Negotiations & Cognitive Diversity

by Edward Henkler on June 9, 2015

Do you like negotiations? Do you consider yourself an expert? My answer to both questions would be a resounding NO…yet a business colleague and I just concluded a successful negotiation. The negotiations were cordial and it felt as though the final outcome was a win-win. I believe that three distinct elements contributed to our success:

  1. Solid input from The Skilled Negotiator
  2. Cognitively diverse team
  3. Inexperienced negotiator

Let’s start with The Skilled Negotiator. I’ve The Skilled Negotiator of Jane Dolente, Jack Debardelen and their company. If you worry about leaving money on the table or even just being uncomfortable with the negotiation process, I would highly recommend contacting them. Here’s a quick sampling of some of the insights they shared during our training:

  • Problem solving mentality; we both have something to offer – how do we find a mutually agreeable midpoint on ranges or a reasonable mix of wins on critical items for each party?
  • Bring a flipchart with proposed scope and 2 columns for eventually recording ranges and final values
  • Focus on overall agreement (first on scope, subsequently on actual #’s) rather than negotiating sequentially which makes each item a win/lose prospect

Negotiations - My Or Your Way Signpost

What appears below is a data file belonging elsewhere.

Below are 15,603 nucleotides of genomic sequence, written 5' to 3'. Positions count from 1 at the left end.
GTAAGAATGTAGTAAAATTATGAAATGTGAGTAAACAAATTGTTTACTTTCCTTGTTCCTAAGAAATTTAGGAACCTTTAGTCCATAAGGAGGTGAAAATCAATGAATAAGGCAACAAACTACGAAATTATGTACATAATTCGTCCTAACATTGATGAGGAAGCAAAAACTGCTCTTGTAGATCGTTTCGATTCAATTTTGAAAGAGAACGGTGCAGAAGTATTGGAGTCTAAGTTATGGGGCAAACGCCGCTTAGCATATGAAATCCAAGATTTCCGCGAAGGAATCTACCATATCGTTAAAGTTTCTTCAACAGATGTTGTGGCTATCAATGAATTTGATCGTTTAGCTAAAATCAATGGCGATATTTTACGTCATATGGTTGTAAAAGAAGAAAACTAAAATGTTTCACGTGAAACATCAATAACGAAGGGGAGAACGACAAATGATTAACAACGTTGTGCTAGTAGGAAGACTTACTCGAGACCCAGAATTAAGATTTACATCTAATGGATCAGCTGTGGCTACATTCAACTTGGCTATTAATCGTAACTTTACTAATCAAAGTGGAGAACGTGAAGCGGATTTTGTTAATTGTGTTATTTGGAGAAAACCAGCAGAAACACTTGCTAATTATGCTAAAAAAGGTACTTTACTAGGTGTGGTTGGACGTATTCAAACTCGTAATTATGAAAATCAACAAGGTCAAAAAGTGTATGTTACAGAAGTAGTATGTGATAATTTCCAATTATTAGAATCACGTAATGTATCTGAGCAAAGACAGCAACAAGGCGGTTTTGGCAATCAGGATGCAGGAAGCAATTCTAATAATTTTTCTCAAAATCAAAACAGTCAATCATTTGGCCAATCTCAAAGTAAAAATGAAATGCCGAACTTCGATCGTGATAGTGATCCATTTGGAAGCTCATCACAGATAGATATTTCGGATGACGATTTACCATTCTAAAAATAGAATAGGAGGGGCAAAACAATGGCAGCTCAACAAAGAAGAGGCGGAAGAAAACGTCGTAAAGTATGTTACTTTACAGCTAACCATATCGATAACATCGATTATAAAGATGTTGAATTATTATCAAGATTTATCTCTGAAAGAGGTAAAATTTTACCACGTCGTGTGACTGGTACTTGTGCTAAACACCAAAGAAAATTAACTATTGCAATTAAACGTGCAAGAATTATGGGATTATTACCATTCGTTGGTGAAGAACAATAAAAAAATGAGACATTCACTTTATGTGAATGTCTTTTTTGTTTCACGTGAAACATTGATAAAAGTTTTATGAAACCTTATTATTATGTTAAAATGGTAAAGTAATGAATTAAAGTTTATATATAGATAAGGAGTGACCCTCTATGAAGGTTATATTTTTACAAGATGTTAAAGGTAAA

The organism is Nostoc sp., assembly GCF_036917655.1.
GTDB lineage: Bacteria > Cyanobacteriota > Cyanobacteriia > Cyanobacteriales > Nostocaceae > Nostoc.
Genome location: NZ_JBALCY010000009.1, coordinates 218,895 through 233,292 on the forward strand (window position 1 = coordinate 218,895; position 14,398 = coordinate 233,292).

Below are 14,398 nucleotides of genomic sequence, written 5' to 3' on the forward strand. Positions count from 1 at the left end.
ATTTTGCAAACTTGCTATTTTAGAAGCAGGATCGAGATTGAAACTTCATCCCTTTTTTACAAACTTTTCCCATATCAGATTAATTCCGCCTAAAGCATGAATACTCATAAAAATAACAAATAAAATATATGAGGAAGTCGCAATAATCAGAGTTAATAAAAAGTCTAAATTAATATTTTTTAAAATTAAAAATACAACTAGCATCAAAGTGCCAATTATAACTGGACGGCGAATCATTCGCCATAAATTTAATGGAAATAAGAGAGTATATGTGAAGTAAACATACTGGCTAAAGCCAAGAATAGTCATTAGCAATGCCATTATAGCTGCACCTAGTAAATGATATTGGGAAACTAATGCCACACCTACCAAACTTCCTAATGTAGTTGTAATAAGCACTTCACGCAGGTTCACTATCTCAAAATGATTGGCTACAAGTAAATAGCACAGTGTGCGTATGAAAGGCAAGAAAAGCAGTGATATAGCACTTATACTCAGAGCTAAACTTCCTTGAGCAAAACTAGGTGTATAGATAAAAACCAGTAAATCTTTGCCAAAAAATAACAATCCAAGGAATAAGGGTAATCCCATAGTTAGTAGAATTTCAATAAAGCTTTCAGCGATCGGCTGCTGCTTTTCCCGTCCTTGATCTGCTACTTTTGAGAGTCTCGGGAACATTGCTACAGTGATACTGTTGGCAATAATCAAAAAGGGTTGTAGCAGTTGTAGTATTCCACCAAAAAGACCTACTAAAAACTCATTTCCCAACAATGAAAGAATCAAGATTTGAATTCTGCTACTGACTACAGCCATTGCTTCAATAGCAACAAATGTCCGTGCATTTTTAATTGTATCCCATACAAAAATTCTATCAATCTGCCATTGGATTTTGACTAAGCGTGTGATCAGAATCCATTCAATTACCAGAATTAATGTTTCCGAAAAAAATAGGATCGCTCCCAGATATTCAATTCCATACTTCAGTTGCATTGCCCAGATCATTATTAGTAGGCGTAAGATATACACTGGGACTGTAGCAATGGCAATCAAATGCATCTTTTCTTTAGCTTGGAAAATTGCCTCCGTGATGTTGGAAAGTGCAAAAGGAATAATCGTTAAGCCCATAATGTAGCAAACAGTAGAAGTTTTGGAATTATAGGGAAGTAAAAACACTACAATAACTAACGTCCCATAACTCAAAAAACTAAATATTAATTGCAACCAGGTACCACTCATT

Negotiations – must there be a winner and loser?

Don’t you wish everyone on your team could see things the way you do? The answer is another resounding NO. The second element which contributed to our success was cognitive diversity. It is clearly more comfortable when everyone on the team sees things the same way but that is unlikely to yield the best outcome. Different thinking styles and perspectives push a team to consider possibilities which any one individual can’t and won’t. Not surprisingly, I was more risk-averse than the entrepreneur who was the other member of the negotiating team. Significantly different perspectives pushed the boundaries. We sought a more favorable arrangement that I would have pursued on my own. At the same time, we avoided off-putting proposals that might have stalled or sunk the negotiations. Leave your comfort zone and work with people who think differently!

The third element may seem a bit surprising. My negotiating partner suggested our success was partly because I wasn’t a slick negotiator, pushing to extract every last penny out of the deal. Instead, I sought opportunities to make both parties feel they were getting a fair exchange and did my best to consider the other person’s perspective. They may have been more experienced at negotiations but I gave them no reason to try to dominate. I might also add that stretching myself continues to contribute to my career reinvention. Push yourself – don’t be satisfied with the status quo!

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